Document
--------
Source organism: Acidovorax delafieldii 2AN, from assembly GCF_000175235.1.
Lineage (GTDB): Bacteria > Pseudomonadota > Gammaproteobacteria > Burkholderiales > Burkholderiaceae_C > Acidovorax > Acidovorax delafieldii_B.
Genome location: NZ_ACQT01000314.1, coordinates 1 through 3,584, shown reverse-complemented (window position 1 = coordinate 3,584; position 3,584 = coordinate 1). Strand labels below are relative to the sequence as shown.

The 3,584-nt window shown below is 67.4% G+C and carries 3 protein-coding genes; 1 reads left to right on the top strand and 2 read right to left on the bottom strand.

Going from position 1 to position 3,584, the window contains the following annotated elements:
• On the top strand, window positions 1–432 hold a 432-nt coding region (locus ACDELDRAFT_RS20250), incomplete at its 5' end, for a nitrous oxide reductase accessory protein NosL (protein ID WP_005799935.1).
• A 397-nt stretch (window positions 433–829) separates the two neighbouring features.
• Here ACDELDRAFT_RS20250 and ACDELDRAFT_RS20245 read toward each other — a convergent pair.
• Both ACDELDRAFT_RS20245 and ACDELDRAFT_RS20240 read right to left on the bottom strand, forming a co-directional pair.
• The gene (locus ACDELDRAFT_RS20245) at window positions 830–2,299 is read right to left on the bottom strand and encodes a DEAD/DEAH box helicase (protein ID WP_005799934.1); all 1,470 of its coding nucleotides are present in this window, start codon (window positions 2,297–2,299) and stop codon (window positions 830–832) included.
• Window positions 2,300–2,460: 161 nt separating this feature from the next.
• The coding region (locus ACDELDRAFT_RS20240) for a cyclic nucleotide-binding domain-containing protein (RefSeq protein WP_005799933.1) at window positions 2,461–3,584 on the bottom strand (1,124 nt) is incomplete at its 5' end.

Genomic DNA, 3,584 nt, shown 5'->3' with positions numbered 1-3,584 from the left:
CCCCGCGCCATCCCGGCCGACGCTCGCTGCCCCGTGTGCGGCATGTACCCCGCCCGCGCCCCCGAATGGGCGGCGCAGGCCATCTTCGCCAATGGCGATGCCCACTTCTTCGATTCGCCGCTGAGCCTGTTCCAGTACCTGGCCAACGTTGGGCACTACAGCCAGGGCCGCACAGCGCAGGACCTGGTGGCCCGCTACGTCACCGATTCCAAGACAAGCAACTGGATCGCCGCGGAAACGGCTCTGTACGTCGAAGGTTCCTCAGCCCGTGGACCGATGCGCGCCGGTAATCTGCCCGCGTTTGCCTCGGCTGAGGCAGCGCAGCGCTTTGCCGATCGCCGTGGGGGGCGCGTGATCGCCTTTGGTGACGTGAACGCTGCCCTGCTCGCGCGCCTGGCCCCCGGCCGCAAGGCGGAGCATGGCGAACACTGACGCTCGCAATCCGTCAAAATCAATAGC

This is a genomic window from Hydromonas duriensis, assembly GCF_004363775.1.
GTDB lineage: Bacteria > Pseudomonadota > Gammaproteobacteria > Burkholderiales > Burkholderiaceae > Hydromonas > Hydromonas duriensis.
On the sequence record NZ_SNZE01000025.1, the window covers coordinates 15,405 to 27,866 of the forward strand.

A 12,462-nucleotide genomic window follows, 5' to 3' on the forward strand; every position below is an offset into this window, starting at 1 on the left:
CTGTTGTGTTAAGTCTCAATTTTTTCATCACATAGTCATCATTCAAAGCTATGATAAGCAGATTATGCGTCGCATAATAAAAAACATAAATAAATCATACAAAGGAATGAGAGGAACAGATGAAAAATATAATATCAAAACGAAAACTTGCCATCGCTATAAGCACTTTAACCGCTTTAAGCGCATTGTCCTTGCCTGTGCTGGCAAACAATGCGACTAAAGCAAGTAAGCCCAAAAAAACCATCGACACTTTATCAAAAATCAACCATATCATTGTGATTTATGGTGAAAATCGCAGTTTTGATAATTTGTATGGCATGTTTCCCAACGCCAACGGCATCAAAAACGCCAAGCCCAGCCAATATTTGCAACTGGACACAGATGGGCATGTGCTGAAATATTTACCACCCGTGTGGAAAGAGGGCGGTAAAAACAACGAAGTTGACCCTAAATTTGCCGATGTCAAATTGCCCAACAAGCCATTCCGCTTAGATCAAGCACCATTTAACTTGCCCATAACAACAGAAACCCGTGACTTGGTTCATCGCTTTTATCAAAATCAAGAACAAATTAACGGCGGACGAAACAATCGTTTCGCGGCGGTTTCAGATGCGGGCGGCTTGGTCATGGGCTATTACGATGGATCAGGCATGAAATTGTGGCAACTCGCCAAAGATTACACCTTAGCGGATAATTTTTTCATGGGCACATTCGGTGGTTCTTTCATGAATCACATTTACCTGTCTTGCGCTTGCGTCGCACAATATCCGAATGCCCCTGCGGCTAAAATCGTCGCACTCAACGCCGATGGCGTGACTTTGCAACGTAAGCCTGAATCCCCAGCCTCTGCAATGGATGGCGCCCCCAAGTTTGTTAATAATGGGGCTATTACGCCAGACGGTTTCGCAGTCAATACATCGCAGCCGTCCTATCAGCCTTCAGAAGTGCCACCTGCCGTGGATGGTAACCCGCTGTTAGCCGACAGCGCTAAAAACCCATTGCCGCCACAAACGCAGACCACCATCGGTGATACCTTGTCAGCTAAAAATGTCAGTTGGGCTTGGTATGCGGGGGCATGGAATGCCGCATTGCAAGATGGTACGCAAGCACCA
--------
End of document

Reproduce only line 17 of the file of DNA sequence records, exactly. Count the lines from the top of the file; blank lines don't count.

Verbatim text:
On the sequence record NZ_SNZE01000025.1, the window covers coordinates 15,405 to 27,866 of the forward strand.